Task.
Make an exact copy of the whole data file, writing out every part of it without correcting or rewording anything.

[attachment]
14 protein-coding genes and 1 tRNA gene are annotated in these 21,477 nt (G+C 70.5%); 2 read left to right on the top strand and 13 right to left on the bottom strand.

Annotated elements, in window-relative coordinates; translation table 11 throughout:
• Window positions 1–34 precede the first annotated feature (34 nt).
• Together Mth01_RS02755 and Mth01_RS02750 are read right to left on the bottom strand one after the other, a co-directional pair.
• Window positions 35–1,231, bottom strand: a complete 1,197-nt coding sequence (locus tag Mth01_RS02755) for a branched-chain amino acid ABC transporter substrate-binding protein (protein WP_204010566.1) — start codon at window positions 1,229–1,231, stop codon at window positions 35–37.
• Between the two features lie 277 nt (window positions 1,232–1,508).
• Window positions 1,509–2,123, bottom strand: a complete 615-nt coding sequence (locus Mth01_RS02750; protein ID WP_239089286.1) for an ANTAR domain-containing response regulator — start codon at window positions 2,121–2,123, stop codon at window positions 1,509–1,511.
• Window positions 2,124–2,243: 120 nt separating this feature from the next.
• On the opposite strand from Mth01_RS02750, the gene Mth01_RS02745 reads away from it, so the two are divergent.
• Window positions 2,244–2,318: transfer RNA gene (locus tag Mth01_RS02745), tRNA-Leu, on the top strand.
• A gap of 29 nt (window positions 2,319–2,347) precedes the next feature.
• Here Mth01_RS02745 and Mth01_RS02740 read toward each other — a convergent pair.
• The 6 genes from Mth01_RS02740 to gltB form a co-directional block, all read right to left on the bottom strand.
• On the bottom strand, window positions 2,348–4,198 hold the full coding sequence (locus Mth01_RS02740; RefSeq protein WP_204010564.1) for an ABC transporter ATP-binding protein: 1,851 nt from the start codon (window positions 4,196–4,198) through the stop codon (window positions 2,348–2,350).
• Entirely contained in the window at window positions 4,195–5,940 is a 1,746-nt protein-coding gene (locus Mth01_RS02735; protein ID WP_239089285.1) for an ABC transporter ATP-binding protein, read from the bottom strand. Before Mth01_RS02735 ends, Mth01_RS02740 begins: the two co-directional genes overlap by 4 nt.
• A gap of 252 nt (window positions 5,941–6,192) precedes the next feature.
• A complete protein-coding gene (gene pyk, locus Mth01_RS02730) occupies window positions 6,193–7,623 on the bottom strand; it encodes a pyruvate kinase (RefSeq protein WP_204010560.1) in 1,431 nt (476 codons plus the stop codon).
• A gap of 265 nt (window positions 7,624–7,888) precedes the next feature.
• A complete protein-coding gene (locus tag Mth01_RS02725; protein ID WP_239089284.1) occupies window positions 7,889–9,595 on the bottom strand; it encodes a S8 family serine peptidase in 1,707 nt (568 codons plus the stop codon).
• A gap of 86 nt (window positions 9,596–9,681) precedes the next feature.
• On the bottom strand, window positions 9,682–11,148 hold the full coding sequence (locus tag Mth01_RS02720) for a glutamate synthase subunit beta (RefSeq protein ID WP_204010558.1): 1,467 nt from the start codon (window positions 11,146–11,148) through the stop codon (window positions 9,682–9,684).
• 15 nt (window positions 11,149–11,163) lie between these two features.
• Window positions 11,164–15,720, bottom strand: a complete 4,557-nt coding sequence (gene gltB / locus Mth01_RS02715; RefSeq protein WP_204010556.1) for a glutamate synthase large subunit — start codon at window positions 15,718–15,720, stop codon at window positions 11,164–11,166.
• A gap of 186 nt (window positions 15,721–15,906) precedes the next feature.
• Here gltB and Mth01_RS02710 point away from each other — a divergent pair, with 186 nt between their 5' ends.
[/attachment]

14 protein-coding genes and 1 tRNA gene are annotated in these 21,477 nt (G+C 70.5%); 2 read left to right on the top strand and 13 right to left on the bottom strand.

Annotated elements, in window-relative coordinates; translation table 11 throughout:
• Window positions 1–34 precede the first annotated feature (34 nt).
• Together Mth01_RS02755 and Mth01_RS02750 are read right to left on the bottom strand one after the other, a co-directional pair.
• Window positions 35–1,231, bottom strand: a complete 1,197-nt coding sequence (locus tag Mth01_RS02755) for a branched-chain amino acid ABC transporter substrate-binding protein (protein WP_204010566.1) — start codon at window positions 1,229–1,231, stop codon at window positions 35–37.
• Between the two features lie 277 nt (window positions 1,232–1,508).
• Window positions 1,509–2,123, bottom strand: a complete 615-nt coding sequence (locus Mth01_RS02750; protein ID WP_239089286.1) for an ANTAR domain-containing response regulator — start codon at window positions 2,121–2,123, stop codon at window positions 1,509–1,511.
• Window positions 2,124–2,243: 120 nt separating this feature from the next.
• On the opposite strand from Mth01_RS02750, the gene Mth01_RS02745 reads away from it, so the two are divergent.
• Window positions 2,244–2,318: transfer RNA gene (locus tag Mth01_RS02745), tRNA-Leu, on the top strand.
• A gap of 29 nt (window positions 2,319–2,347) precedes the next feature.
• Here Mth01_RS02745 and Mth01_RS02740 read toward each other — a convergent pair.
• The 6 genes from Mth01_RS02740 to gltB form a co-directional block, all read right to left on the bottom strand.
• On the bottom strand, window positions 2,348–4,198 hold the full coding sequence (locus Mth01_RS02740; RefSeq protein WP_204010564.1) for an ABC transporter ATP-binding protein: 1,851 nt from the start codon (window positions 4,196–4,198) through the stop codon (window positions 2,348–2,350).
• Entirely contained in the window at window positions 4,195–5,940 is a 1,746-nt protein-coding gene (locus Mth01_RS02735; protein ID WP_239089285.1) for an ABC transporter ATP-binding protein, read from the bottom strand. Before Mth01_RS02735 ends, Mth01_RS02740 begins: the two co-directional genes overlap by 4 nt.
• A gap of 252 nt (window positions 5,941–6,192) precedes the next feature.
• A complete protein-coding gene (gene pyk, locus Mth01_RS02730) occupies window positions 6,193–7,623 on the bottom strand; it encodes a pyruvate kinase (RefSeq protein WP_204010560.1) in 1,431 nt (476 codons plus the stop codon).
• A gap of 265 nt (window positions 7,624–7,888) precedes the next feature.
• A complete protein-coding gene (locus tag Mth01_RS02725; protein ID WP_239089284.1) occupies window positions 7,889–9,595 on the bottom strand; it encodes a S8 family serine peptidase in 1,707 nt (568 codons plus the stop codon).
• A gap of 86 nt (window positions 9,596–9,681) precedes the next feature.
• On the bottom strand, window positions 9,682–11,148 hold the full coding sequence (locus tag Mth01_RS02720) for a glutamate synthase subunit beta (RefSeq protein ID WP_204010558.1): 1,467 nt from the start codon (window positions 11,146–11,148) through the stop codon (window positions 9,682–9,684).
• 15 nt (window positions 11,149–11,163) lie between these two features.
• Window positions 11,164–15,720, bottom strand: a complete 4,557-nt coding sequence (gene gltB / locus Mth01_RS02715; RefSeq protein WP_204010556.1) for a glutamate synthase large subunit — start codon at window positions 15,718–15,720, stop codon at window positions 11,164–11,166.
• A gap of 186 nt (window positions 15,721–15,906) precedes the next feature.
• Here gltB and Mth01_RS02710 point away from each other — a divergent pair, with 186 nt between their 5' ends.